On the way to work this morning, I glanced at a yard I drive past regularly and thought I saw a white goat there. It's a yard encircled by a chain link fence--with the kind of bumpy ground that looks like a goat could live there. But I'd never seen a goat there before, so I glanced back: They got a goat???
It was a white patio chair, probably blown over by the winds last night so that it didn't really look like a chair because it was on a diagonal slant.
And I remembered in that moment a drive we'd been on as kids. I don't know exactly where we were because my parents were big drivers. We drove all over Alaska, Canada, and the western United States. They thought nothing of driving hours and hours just to see something they wanted to see. Still don't think anything of it, for that matter. Anyway, it was in the afternoon, and we'd been driving for a while. The road was two lanes with fields and trees along both sides. The sun was warm, and most of us in the car were drowsy. All of a sudden Dad stomped on the brakes. The sudden screeching stop brought us all awake in an instant. "What's the matter?" we asked. "I saw a bear," Dad replied as he shoved the car into reverse and whipped around to see behind us as he backed up at high speed. He stopped as he came to a clearing in the trees so that we could see the meadow beyond. And there, sure enough, was an animal. But not a bear. A cow. Along with a few other cows. The experience has become family lore. Whenever Dad claims to have seen something unusual on one of his drives, we answer, "Oh really? Another bear, huh?"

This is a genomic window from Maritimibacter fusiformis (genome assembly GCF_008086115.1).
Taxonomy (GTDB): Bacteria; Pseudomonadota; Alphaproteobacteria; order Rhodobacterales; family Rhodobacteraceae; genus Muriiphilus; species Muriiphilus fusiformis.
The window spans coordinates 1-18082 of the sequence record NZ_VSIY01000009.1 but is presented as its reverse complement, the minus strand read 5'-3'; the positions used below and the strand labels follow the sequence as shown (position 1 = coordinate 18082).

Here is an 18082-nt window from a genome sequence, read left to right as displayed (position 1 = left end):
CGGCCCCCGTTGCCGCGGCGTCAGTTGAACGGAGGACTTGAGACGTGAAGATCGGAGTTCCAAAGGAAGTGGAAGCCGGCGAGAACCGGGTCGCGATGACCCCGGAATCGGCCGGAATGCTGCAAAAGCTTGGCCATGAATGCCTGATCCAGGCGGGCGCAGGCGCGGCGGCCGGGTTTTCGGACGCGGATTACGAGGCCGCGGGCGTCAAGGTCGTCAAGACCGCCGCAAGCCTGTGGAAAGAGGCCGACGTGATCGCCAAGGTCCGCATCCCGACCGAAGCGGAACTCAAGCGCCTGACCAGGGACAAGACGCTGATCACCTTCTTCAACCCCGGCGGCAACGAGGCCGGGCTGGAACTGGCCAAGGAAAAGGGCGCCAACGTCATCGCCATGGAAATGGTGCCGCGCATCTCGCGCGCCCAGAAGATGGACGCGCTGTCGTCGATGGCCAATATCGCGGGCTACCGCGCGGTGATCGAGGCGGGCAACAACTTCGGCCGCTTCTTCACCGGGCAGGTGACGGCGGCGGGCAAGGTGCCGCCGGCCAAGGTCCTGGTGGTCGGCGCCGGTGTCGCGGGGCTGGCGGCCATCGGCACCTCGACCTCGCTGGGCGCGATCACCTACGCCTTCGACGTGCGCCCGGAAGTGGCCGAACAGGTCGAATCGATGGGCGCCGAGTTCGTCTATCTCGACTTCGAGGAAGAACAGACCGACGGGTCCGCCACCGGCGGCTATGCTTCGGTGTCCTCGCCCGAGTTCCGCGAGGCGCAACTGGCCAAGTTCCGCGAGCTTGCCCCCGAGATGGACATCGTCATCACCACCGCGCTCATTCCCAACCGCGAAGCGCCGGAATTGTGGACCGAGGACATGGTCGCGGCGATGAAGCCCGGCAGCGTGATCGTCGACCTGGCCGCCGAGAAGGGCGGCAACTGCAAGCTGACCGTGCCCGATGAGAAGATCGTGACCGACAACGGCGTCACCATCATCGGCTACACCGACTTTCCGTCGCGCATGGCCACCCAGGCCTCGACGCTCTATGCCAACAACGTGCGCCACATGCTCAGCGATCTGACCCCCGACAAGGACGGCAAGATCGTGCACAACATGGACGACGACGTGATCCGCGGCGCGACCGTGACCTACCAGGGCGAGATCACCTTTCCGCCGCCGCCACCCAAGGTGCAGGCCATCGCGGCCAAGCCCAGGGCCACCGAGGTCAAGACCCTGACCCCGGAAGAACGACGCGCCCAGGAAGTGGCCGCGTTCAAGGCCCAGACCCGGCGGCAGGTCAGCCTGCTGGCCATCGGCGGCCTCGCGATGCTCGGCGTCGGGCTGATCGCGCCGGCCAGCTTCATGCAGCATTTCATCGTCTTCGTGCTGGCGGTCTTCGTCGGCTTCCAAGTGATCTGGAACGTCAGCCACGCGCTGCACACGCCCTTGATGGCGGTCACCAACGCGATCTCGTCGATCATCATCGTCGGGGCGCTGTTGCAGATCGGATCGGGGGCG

And I started thinking about all the other times I've thought I've seen something but then found out I've seen incorrectly. Words that I read one way--they don't make sense--and then I realize I read them incorrectly. Things that seem to be one thing but are really something else (there are some pretty embarrassing experiences here). There is just an instant while my brain tries to make sense of what I see, tried to match it with what I know, and then I find out that the instant view is incorrect. We think we can believe our eyes, don't we? What we see can be trusted to be truth. But is it really? Certainly with study, it may be so. But I wonder if we give too much credence to what we see. We might need more background knowledge and more time to really understand something as it should be understood, beyond that first glance--or even a second one sometimes. The chair-goat reminded me.